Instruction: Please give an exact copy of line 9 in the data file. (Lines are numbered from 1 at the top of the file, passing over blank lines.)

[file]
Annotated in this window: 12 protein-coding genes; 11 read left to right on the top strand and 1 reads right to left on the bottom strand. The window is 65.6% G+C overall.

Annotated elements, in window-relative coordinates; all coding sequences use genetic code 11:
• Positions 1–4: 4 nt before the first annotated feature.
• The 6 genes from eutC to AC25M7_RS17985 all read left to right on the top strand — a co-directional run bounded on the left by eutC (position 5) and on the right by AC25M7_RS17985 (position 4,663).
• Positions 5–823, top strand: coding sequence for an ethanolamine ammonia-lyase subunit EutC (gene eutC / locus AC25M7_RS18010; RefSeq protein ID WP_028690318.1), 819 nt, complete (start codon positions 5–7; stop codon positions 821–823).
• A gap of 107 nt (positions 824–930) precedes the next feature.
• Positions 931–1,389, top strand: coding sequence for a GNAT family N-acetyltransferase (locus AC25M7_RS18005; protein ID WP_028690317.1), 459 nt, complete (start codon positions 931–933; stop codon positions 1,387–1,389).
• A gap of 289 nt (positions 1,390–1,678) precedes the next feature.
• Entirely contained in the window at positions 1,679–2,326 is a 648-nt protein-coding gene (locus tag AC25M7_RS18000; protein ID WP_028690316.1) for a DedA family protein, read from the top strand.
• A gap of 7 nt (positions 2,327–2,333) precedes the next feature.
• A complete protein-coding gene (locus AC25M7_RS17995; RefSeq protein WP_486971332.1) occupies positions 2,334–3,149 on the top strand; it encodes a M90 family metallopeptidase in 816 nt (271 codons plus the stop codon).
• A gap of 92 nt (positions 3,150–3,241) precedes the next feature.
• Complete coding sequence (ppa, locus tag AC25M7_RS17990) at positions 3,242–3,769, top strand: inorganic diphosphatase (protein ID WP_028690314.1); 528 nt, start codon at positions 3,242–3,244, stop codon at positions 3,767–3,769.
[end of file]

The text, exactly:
• Entirely contained in the window at positions 1,679–2,326 is a 648-nt protein-coding gene (locus tag AC25M7_RS18000; protein ID WP_028690316.1) for a DedA family protein, read from the top strand.